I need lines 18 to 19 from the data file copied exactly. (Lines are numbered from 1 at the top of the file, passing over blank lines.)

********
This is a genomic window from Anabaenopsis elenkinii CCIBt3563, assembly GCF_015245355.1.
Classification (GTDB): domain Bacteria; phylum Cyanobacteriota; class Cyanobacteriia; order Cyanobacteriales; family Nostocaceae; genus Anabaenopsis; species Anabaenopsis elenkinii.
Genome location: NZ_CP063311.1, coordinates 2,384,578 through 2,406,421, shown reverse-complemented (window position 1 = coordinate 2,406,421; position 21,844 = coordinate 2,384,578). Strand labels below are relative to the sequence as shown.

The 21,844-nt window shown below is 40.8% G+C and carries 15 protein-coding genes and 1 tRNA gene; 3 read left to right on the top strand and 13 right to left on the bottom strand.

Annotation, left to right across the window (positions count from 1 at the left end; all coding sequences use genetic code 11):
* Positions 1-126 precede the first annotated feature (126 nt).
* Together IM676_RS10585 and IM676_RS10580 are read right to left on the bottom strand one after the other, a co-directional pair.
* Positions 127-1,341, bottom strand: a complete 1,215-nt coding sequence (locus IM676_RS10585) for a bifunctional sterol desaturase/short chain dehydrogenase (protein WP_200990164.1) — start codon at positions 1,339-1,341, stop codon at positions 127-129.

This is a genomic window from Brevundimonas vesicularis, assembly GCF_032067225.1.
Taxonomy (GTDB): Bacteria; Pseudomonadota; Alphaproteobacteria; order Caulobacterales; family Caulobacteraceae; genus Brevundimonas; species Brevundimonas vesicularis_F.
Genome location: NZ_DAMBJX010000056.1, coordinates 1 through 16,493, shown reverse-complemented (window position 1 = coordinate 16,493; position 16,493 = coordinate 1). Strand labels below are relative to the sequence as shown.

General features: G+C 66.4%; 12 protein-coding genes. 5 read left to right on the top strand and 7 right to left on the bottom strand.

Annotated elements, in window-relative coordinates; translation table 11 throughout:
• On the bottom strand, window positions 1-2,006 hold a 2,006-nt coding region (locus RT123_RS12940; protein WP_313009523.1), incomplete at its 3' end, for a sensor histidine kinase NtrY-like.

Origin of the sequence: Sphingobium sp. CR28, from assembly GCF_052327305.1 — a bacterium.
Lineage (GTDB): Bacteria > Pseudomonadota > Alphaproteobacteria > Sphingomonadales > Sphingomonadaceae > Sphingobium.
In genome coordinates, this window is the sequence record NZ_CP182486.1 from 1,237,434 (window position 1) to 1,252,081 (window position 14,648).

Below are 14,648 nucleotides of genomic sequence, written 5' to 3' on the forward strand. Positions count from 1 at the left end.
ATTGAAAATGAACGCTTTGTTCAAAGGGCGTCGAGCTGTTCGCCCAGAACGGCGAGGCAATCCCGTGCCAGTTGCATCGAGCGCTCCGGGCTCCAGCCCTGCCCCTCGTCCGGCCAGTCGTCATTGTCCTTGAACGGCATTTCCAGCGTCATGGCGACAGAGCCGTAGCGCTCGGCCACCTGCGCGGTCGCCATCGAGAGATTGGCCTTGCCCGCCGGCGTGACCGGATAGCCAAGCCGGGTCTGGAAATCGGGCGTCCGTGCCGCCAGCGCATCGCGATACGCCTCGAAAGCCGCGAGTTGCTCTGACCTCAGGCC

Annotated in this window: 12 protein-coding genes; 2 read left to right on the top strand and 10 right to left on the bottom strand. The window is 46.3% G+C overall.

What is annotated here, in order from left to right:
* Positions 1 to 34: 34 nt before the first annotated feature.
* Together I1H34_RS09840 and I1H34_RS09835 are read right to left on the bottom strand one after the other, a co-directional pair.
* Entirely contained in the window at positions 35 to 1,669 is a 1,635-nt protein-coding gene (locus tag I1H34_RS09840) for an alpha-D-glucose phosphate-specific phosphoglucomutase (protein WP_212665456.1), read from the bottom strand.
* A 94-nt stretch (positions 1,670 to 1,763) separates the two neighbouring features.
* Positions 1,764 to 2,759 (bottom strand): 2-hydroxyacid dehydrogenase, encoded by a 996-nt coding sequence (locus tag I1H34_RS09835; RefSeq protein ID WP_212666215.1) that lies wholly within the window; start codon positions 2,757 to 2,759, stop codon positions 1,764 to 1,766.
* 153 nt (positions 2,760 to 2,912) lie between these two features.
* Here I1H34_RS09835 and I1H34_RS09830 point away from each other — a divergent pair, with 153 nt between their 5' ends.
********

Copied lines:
Below are 14,648 nucleotides of genomic sequence, written 5' to 3' on the forward strand. Positions count from 1 at the left end.
ATTGAAAATGAACGCTTTGTTCAAAGGGCGTCGAGCTGTTCGCCCAGAACGGCGAGGCAATCCCGTGCCAGTTGCATCGAGCGCTCCGGGCTCCAGCCCTGCCCCTCGTCCGGCCAGTCGTCATTGTCCTTGAACGGCATTTCCAGCGTCATGGCGACAGAGCCGTAGCGCTCGGCCACCTGCGCGGTCGCCATCGAGAGATTGGCCTTGCCCGCCGGCGTGACCGGATAGCCAAGCCGGGTCTGGAAATCGGGCGTCCGTGCCGCCAGCGCATCGCGATACGCCTCGAAAGCCGCGAGTTGCTCTGACCTCAGGCC